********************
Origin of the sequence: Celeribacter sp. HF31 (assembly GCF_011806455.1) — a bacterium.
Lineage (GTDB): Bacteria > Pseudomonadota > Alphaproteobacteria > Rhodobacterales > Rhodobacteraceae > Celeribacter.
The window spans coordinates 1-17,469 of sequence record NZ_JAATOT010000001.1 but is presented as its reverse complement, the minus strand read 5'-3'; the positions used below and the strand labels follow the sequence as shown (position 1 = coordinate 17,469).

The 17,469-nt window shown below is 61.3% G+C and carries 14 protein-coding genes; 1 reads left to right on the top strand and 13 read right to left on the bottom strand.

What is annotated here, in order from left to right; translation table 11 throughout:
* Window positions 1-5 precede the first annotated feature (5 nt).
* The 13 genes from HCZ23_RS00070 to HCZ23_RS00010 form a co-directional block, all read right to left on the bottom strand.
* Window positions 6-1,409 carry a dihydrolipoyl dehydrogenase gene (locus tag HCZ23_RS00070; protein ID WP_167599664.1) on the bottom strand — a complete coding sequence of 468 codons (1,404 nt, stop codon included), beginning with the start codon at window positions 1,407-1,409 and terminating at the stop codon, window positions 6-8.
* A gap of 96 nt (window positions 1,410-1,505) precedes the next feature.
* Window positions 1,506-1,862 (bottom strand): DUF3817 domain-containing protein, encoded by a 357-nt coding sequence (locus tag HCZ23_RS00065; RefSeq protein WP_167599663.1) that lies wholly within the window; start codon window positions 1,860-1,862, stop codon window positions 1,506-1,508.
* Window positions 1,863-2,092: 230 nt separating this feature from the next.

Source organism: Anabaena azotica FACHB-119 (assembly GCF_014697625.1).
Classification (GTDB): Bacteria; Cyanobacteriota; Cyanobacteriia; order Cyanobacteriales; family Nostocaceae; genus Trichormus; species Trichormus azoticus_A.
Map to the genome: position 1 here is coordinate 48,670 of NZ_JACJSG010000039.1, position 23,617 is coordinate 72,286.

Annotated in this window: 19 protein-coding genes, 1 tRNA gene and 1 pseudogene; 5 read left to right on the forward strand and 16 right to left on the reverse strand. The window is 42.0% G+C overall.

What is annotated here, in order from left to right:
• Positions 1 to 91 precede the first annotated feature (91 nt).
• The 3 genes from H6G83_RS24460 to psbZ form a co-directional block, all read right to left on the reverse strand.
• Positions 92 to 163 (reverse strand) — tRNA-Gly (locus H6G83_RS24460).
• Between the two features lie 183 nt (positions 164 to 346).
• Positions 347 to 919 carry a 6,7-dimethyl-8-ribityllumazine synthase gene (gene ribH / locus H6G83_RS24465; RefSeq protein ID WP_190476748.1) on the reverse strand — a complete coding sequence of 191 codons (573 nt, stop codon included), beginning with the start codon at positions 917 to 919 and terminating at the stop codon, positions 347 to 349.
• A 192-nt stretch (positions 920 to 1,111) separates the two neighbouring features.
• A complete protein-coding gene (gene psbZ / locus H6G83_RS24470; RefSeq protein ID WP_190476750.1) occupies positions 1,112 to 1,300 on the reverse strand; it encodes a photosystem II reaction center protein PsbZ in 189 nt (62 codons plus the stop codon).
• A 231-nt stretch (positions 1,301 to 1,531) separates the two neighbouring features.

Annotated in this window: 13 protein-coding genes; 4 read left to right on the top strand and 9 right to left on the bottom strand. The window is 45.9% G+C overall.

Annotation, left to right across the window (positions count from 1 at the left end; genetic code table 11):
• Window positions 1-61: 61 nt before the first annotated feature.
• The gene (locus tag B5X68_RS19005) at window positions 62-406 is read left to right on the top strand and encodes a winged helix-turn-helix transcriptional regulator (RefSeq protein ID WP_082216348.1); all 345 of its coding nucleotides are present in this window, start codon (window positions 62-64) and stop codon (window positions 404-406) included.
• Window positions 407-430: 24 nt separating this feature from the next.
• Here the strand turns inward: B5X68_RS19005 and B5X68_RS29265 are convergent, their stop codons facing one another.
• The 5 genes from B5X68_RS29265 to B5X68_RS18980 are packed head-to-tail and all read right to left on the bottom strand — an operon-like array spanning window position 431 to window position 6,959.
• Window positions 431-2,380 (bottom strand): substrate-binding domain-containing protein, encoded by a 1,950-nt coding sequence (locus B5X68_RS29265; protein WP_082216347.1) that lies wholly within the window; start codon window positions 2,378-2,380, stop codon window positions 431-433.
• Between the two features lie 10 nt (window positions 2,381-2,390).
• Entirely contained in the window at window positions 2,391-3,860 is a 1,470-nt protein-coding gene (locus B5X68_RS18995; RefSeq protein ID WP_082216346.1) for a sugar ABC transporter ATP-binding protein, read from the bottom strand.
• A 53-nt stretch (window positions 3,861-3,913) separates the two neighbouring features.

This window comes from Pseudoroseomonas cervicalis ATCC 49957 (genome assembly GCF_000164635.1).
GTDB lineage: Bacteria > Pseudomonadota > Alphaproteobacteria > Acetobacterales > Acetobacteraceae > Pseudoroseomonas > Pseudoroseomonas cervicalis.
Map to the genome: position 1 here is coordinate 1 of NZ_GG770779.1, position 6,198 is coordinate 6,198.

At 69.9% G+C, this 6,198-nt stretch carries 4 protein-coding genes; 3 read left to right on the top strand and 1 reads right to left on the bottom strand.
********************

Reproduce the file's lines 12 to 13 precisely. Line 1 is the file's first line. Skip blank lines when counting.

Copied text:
Source organism: Anabaena azotica FACHB-119 (assembly GCF_014697625.1).
Classification (GTDB): Bacteria; Cyanobacteriota; Cyanobacteriia; order Cyanobacteriales; family Nostocaceae; genus Trichormus; species Trichormus azoticus_A.